Educating CHS about cardiovascular health

Learning the ways of the heart


Mykala and Layla finding the valves in the deer hearts

Caylin Bell, Staff Writer

Did you know that a normal heart pumps approximately four tablespoons of blood with each beat? Crazy right?  Well, did you also know that there are ways to improve your heart health? This February is American Heart Month, and there are some actions that improve heart health we should all be familiar with. 

Eating healthy is an important part of having a healthy heart. Mrs.Sigman, our Health and Physical Education teacher, advises that to have a healthy heart would be to eat foods with lots of protein, nutrients, and minerals. Having a lean and green diet is good for the heart as well, along with adding in some carbohydrates. Although, limiting but not eliminating fats and sugars would be beneficial as well. Exercising is also good for the heart. Mrs.Sigman recommends any activity that is going to increase our heart rates such as cardiovascular exercises like cardio endurance or running. Power walking or even walking the dog are effective ways to get our heart rate going.

Stress can have some negative effects on the heart such as high blood pressure. Some ways to help keep stress to a minimum are Meditation, coloring, reading, yoga, writing in a journal, or best of all laughter! Laughing gets rid of the negative side effects related to stress. So laugh more, stress less. Mrs.Sigman adds:  “The main thing is heart health is not just diet or just exercise… making sure that you’re eating right, exercising, and staying active all go into making sure that you have a healthy heart.”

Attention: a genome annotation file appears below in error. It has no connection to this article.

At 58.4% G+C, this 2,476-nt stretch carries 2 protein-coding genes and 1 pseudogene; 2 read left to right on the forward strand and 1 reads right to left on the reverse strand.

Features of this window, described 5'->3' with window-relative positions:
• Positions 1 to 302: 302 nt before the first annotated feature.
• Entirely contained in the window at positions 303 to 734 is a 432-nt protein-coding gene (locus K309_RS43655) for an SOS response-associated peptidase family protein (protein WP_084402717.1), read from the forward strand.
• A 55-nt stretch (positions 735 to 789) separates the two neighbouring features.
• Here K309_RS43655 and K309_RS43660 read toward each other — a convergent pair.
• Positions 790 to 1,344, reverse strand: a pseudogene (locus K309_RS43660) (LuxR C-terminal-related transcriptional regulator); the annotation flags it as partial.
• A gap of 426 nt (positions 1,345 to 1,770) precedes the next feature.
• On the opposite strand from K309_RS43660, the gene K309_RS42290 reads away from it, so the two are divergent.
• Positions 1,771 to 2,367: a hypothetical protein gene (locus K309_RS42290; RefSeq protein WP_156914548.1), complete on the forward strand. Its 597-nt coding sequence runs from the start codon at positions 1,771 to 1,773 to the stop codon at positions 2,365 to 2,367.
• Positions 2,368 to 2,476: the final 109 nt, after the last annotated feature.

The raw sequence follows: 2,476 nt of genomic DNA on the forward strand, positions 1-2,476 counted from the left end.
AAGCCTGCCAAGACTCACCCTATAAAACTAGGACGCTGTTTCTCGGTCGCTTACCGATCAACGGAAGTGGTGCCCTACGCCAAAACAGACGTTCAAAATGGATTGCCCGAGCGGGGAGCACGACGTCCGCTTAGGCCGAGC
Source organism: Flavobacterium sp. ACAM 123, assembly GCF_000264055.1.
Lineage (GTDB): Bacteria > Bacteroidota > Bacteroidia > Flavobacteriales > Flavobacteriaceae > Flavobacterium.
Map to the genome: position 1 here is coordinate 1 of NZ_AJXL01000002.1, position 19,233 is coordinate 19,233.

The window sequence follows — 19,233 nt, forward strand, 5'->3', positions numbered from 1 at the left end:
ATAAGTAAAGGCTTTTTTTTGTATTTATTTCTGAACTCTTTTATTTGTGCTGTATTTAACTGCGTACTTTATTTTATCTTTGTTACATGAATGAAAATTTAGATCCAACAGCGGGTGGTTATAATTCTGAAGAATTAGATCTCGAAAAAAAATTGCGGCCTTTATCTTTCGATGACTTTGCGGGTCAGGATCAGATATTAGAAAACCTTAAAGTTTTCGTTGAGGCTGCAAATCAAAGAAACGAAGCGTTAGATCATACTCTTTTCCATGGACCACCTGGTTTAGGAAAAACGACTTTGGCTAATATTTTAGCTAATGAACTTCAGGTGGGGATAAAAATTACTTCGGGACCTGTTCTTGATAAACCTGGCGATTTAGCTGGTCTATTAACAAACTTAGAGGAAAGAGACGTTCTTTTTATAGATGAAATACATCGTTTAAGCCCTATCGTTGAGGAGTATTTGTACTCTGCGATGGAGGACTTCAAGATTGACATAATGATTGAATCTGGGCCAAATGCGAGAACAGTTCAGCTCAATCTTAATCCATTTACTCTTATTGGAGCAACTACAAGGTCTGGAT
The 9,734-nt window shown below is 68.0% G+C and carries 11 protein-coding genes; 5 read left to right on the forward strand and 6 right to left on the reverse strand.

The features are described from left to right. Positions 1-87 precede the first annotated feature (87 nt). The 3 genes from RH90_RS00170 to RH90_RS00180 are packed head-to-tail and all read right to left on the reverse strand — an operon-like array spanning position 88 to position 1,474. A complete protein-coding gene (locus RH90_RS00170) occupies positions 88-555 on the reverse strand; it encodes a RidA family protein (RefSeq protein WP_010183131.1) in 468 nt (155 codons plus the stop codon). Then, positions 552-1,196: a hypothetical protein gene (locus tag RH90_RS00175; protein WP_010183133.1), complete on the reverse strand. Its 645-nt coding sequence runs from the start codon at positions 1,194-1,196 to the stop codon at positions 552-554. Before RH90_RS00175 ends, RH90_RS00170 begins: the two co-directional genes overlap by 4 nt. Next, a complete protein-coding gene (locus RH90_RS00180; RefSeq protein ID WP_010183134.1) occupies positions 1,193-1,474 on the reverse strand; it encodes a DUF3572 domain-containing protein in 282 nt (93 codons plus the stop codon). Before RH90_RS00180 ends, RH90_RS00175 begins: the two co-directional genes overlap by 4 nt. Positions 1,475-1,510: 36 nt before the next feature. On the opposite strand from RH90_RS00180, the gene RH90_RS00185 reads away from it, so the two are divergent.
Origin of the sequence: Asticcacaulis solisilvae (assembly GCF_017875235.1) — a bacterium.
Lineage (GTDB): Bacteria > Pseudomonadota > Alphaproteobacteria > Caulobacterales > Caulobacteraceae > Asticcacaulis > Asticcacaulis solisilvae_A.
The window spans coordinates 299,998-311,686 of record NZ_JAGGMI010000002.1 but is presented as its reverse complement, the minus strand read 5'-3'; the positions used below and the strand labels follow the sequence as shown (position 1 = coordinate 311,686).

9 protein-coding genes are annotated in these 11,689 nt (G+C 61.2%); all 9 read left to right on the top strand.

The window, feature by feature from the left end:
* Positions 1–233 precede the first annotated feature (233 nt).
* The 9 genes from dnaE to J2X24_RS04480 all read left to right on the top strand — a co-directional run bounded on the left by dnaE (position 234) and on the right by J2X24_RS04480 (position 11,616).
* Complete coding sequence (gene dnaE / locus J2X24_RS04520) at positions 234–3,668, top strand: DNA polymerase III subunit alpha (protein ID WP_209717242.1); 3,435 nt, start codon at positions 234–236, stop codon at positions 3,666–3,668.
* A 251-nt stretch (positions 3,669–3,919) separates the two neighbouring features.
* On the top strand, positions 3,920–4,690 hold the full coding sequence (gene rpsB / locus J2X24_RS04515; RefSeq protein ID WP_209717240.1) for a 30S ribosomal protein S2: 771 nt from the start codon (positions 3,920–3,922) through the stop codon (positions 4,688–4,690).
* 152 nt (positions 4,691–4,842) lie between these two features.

Along with February being American Heart Month, we also celebrate Valentine’s Day. Every year, Mrs.Fiero does a Bloody Valentine for her Anatomy and Physiology class. Mrs.Fiero uses the deer hearts that are donated during hunting season for this class dissection.  Although the deer’s heart is not as close to a human heart as a pig’s heart is, the deer’s heart is more easily accessible. Mrs.Fiero thinks that it’s really cool to show off an anatomical heart for Valentine’s Day.  She explains that “the heart is a very, very dense muscular tissue organ that works continually. The muscle is so important in the heart because it literally keeps your entire body alive. It has to pump blood to every different part of the body, so maintaining good heart health is incredibly important to do.  Being able to understand what it actually looks like will help be able to see some of those connections.”  

Mrs.Fiero loves doing the heart dissection since it opens up the ability to actually see where everything is going–a piece of paper can only do so much.

Layla Hellard, a senior student in one of the Anatomy and Physiology classes says,  “I thoroughly enjoyed dissecting hearts on Valentine’s Day. It made me feel better because I’m single!!” 

One of the junior students, Zoe Schultz, follows what Hellard said with: “I really enjoyed this lab. It was very fun, and I enjoyed learning more about the heart because mine’s broken.” 

While we can’t fix broken hearts or single status for these students, an understanding of heart health could help them live longer and make better choices.